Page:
The D.C. Board of Elections determined that the campaign irregularities in D.C. Council Chair Kwame Brown's campaign constitute something illegal that should be further investigated, according to the Elections Board chair.
With the swift gavel Elections and Ethics Board Chairman Togo West, the controversy surrounding Brown's 2008 campaign finances was handed off to the U.S. Attorney.
"The Board concludes that this matter is appropriate for referral to the U.S. Attorney and it does so," says West.
An audit released this year found Brown's committee had failed to report nearly $260,000 in contributions and expenditures and steered nearly $240,000 to a firm owned by Brown's brother who, according to investigators, has not been able to document how most of the money was spent.
Kwame Brown's brother, Che Brown, also filed for bankruptcy just before that audit was released, as WAMU first reported.
Kwame Brown's attorney, Fred Cooke, says he was actually the one who proposed sending the case to federal authorities.
"Our view is, let's just cut to the chase, and let's get the matter resolved," says Cooke.
The Board essentially agreed, but concluded the hearing by saying Brown's re-election committee was in apparent violation of D.C.'s campaign laws.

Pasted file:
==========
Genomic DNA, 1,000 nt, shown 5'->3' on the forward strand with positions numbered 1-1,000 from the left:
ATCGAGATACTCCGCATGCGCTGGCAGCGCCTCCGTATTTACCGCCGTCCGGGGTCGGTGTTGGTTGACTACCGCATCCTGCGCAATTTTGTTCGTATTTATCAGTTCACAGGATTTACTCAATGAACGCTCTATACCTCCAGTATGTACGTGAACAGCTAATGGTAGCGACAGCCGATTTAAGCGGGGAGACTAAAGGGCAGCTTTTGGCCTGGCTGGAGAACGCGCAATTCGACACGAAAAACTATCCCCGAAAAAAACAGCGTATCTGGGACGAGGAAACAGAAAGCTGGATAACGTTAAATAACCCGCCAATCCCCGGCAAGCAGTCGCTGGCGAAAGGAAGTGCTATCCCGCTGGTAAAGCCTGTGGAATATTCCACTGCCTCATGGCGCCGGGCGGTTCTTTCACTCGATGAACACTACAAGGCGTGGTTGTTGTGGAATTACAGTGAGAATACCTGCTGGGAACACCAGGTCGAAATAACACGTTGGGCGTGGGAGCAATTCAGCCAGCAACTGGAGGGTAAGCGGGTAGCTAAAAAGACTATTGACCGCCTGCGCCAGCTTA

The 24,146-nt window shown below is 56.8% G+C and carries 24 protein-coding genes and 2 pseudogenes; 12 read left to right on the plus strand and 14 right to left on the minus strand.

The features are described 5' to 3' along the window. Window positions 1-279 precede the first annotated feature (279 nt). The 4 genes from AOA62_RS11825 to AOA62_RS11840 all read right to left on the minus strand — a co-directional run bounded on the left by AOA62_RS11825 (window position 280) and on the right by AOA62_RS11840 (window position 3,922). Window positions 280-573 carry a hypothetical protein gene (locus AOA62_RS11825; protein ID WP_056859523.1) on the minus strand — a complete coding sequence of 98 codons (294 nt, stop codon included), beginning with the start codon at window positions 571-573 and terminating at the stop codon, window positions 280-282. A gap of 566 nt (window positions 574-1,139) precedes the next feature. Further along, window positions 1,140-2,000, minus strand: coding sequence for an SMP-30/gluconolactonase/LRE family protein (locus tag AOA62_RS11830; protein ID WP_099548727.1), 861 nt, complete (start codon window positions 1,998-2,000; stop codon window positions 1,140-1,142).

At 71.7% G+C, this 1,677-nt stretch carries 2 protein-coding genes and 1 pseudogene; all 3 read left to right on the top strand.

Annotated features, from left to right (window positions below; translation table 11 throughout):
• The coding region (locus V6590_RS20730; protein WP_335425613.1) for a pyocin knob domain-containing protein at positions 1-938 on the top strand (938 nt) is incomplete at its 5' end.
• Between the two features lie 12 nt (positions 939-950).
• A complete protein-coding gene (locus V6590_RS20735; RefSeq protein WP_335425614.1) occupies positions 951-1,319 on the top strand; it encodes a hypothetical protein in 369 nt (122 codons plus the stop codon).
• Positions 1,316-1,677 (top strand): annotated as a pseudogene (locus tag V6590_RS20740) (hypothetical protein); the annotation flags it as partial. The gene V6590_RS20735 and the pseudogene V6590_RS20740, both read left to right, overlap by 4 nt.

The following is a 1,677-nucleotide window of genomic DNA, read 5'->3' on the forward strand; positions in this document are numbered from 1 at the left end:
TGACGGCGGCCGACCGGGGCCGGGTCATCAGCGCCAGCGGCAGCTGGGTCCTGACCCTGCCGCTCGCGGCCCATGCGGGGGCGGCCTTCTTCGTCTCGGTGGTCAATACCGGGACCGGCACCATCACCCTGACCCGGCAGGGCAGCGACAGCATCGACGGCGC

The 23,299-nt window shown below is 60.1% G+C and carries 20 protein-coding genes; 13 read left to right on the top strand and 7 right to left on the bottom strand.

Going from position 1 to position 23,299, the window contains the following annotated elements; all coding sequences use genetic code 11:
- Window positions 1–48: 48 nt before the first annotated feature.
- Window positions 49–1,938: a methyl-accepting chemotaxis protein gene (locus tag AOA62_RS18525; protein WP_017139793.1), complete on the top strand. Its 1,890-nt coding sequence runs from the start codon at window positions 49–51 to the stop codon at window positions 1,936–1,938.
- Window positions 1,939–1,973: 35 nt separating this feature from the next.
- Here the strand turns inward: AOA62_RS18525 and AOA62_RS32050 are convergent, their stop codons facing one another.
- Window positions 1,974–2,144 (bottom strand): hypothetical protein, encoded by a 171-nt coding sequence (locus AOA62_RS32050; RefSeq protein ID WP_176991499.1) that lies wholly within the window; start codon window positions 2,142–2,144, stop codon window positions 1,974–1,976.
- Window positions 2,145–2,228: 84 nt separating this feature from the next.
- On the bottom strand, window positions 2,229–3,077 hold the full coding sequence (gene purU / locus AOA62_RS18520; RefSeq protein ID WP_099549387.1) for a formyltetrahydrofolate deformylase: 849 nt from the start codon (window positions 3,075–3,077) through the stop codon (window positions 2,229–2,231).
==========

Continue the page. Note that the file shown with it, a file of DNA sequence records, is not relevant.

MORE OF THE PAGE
The decision to bypass the Elections Board in the short-term helps Brown avoid paying any civil fines. But after the hearing, the elections board chairman scoffed at suggestions Brown had been let off the hook.
"The referral to the U.S. Attorney is considered the bigger of the sanctions," says West. "Don't you know what a referral means? It means we think there's criminal activity that needs to be looked into."
Brown joins other top D.C. officials facing federal probes. Investigators are looking into the allegations of misconduct by Mayor Vincent Gray and his campaign staff during last summer's mayoral race.
And Ward 5 Council member Harry Thomas Jr. is being sued by the city for allegedly misusing $300,000 of city funds.
For West, the answer to at least some of the ongoing ethics problems is more resources.
"Get me some more auditors so that I can flood the place with auditors like the way the FBI does," says West. "You want to improve ethics policing in the District of Columbia? Get me some more auditors in the Office of Campaign Finance."
The head of the OCF says the city has only four auditors, and help isn't exactly on the way. OCF's budget has been slashed by nearly 20 percent since 2009.